An Ohio plumbing contractor faces proposed fines of $145,860 following a trench collapse that killed a 43-year-old employee during a residential sewer installation project.
Payne Enterprises of Dayton was cited for two repeat violations for failing to install adequate collapse protection and for not having a competent person inspect the trench before employees entered it, according to the U.S. Occupational Safety and Health Administration. Each violation carries a penalty of $72,930.
Payne was also placed in OSHA’s Severe Violator Enforcement Program. The company was cited for similar violations in 2017 and 2018, OSHA says. According to OSHA, the enforcement program focuses on inspecting companies that have “demonstrated indifference” to federal worker-safety regulations, and it requires follow-up inspections and other measures.
The collapse occurred April 6 as Dalbert Burton was inside a 14-foot-deep trench in Sugarcreek Township. A neighbor saw a backhoe still running at the jobsite and saw someone at the bottom of the trench. Emergency responders determined that he had died before they arrived. The trench had not been shored.
Burton is survived by his wife, three children and three grandchildren. Another grandchild is expected in August. According to his obituary, he operated heavy equipment and drove dump trucks for Payne for eight years. He enjoyed fishing, camping, traveling and riding his motorcycle.
Prior to the incident, OSHA had fined Payne $7,606 for four serious violations stemming from excavation safety violations on May 3, 2017; and $10,670 for violations on September 4, 2018, including two repeat violations for trench safety.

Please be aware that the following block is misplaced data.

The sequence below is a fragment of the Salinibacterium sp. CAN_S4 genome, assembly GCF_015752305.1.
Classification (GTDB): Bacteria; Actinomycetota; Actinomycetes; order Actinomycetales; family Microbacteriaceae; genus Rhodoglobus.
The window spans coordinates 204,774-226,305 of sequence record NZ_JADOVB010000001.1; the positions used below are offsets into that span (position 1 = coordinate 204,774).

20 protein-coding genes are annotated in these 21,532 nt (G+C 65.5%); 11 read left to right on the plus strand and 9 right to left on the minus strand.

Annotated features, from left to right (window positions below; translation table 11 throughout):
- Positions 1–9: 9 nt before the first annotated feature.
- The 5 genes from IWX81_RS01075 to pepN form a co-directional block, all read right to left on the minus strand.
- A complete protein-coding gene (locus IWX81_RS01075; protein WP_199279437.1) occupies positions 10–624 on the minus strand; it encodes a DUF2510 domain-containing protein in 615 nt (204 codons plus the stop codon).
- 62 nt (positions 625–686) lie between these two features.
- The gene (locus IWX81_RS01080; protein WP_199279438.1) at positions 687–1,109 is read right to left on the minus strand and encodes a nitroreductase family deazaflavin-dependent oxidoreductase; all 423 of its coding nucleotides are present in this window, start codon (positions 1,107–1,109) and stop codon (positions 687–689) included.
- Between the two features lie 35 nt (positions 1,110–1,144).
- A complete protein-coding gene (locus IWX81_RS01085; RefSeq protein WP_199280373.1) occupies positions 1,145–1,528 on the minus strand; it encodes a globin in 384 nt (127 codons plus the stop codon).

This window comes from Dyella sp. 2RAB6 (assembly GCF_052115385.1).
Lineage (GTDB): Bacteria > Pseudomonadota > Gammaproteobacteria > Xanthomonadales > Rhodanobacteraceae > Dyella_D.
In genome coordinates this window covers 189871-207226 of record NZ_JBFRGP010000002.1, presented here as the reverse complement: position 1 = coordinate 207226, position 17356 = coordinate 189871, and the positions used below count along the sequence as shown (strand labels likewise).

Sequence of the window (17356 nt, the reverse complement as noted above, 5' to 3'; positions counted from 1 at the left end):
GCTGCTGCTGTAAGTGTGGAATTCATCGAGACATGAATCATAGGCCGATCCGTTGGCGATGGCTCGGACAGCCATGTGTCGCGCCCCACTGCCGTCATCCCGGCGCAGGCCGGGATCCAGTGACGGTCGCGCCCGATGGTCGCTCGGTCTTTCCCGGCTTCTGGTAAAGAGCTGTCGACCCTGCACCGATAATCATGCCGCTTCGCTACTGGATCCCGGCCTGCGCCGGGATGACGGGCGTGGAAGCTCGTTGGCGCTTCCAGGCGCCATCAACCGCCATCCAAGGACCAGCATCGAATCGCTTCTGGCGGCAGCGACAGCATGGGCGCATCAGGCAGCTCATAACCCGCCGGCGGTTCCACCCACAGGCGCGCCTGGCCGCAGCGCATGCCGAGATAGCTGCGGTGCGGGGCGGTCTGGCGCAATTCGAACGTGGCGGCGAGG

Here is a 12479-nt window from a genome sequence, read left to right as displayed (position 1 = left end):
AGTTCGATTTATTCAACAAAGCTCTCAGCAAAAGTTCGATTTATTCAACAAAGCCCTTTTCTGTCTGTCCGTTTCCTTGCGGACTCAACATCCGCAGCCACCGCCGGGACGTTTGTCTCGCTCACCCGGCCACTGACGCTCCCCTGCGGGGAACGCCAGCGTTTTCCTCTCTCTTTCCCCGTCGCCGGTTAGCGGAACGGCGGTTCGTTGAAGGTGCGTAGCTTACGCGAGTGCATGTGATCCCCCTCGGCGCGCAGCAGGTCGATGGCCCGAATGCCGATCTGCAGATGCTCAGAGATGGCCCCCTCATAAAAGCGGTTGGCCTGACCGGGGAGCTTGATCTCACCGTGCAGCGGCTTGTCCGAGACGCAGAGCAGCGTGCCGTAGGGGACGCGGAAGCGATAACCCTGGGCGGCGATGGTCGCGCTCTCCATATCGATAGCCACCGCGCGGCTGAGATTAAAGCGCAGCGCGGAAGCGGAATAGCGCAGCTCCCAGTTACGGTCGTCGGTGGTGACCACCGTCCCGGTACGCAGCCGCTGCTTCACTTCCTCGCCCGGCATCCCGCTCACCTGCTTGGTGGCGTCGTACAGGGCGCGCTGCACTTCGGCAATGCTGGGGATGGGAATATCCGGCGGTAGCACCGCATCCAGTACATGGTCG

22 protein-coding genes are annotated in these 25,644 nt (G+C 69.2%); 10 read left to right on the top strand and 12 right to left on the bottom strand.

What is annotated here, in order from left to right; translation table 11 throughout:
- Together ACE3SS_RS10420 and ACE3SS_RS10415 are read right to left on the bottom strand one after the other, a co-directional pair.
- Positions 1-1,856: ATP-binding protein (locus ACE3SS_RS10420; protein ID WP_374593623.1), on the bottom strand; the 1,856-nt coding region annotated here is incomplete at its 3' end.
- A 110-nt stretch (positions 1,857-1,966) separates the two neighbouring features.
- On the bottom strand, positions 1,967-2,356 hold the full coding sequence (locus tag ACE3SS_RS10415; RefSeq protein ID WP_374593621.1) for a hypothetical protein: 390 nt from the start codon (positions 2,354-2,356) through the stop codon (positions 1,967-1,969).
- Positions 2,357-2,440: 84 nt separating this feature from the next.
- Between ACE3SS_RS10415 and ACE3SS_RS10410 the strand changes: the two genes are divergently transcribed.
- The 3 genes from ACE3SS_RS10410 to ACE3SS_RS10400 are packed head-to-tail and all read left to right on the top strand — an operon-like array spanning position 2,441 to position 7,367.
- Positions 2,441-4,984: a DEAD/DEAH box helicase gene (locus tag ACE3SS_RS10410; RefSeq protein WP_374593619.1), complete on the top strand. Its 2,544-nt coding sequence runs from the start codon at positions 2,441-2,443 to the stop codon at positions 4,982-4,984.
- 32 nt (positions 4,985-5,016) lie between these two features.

Two days after Burton’s death, Christopher Reid McDonald died in a 20-foot-deep trench in Marysville, Ohio. He was working for J&J Schlaegel of Urbana on April 8 on a project to relocate a water line.
J&J Schlaegel has also been fined in the past for trench safety violations. The company was fined $1,428 for a serious violation April 29, 2015, according to OSHA records.
McDonald, 34, is survived by two children and his fiancée. The OSHA investigation into his death remains open.
Payne Enterprises has 15 business days from receipt of the citation and penalties to comply, request an informal conference with OSHA’s area director or contest the findings before the Occupational Safety and Health Review Commission.
“Tragedies such as this are preventable when employers comply with safety standards that exist to protect workers from trenching hazards,” said OSHA Area Director Ken Montgomery. “OSHA regulations require employers to slope, shore or shield trench walls to prevent cave-ins.”
For more on the business and human costs of trench-collapse fatalities, see Equipment World’s special report “Death by Trench”.